BullGuard has announced its acquisition of Dojo Labs, an IoT security company, claiming it will address a neglected sector of computer security, the security of IoT devices.
In the process, they said they will redefine how security is delivered to consumers and small businesses who might otherwise struggle with keeping up with the ever-emerging cyber-threat landscape.
Paul Lipman, CEO at BullGuard, stressed the importance of such efforts saying, “More than four billion consumer devices are connected to the internet today, and this number is growing exponentially. Until now, the security and privacy of these devices has been essentially non-existent, leaving our most precious data and possessions exposed.”
The IoT has moved rapidly from an early adopter market into the mainstream, but in doing so has introduced a range of new security concerns for consumers.
Recent BullGuard research highlighted the scale of the problem and the concerns that many people have about the security of their connected devices.
Sixty-six percent of UK survey respondents said they are highly concerned about the security of connected devices, while 72 percent do not know how to secure them properly. In the US, 58 percent expressed security concerns while 61 percent said they don't know how to secure their IoT devices.
“The transformative promise of smart homes can only be truly realised once the security problem has been solved," said Yossi Atias, Dojo Labs co-founder.
Although not a unique offering, Israel-based Dojo Labs has developed its answer to the IoT security problem, a box which sits on the network and protects from both malware and cyber-attackers.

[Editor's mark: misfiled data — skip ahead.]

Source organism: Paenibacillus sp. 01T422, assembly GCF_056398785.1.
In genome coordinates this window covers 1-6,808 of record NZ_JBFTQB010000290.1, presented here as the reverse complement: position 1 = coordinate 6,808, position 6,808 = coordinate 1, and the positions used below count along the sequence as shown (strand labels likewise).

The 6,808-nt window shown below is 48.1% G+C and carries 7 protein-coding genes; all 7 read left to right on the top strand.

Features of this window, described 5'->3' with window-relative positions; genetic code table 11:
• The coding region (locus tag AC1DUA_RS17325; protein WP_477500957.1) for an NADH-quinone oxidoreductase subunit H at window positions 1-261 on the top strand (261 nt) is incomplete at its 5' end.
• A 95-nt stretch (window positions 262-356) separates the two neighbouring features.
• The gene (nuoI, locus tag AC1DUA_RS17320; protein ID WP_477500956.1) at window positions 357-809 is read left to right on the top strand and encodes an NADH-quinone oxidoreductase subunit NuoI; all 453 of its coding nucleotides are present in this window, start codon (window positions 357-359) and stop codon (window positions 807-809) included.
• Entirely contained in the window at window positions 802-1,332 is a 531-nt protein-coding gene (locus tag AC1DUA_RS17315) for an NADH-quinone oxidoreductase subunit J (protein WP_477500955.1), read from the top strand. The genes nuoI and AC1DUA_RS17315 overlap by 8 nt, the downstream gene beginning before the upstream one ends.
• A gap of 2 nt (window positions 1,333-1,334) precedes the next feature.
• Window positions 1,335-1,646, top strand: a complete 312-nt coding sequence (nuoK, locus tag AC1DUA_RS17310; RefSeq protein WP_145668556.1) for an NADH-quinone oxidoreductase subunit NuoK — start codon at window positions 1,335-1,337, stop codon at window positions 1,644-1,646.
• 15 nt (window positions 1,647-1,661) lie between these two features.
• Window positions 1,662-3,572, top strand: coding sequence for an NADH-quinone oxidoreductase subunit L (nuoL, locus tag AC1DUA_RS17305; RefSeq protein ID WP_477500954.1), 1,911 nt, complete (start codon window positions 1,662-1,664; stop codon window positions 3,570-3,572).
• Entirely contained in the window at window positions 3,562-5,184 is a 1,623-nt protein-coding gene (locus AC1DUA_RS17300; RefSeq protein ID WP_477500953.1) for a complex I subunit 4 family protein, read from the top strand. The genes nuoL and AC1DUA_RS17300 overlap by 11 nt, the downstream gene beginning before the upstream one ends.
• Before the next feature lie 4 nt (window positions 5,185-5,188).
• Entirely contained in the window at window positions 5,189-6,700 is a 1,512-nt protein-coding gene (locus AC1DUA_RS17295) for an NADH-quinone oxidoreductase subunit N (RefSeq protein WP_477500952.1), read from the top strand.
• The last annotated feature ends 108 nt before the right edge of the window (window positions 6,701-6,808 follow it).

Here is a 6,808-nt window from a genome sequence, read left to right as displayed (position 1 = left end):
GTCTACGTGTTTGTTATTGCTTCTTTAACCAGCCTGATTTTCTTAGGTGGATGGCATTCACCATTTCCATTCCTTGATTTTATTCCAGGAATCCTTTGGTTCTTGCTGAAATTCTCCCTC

It is managed through a mobile app, coupled with a cloud-based platform which Dojo Labs says utilises proprietary machine learning algorithms to detect and block threats and anomalies.
However, Bullguard is not the only company finally turning its attention to IoT. At Slush Helsinki 2015, F-Secure launched its security box Sense, an IoT security monitor.
Sitting between the home router and all of the ‘connected' devices that link into it, it provides a ‘plug-n-play' security system designed to allow home users to protect their security and privacy from an app.
Although there wasn't much detail given on the inner workings on the box, Samu Konttinen, at the time executive vice president of F-Secure, told SCMagazineUK.com that “both the cloud infrastructure that powers the box (which allows it to do over 5 billion lookups a day) and the box itself are not hackable” – a claim which the company says is backed by its 27 years of experience in the security industry.
F-Secure is likewise looking to bring security to the mass market and is working on an idea it calls “device reputation” that would scan all the connected devices, and give the owner an indication of where they are lacking in security – for instance, do they have good passwords? Further down the roadmap, Konttinen said F-Secure plans to secure cars, TVs and other IoT devices.In general, it seems as though the market is moving towards physical boxes to provide security for our modern digital lives. So much so that insurance firm Zurich is now offering a discount on IoT alarms, further pushing the idea of a smart home.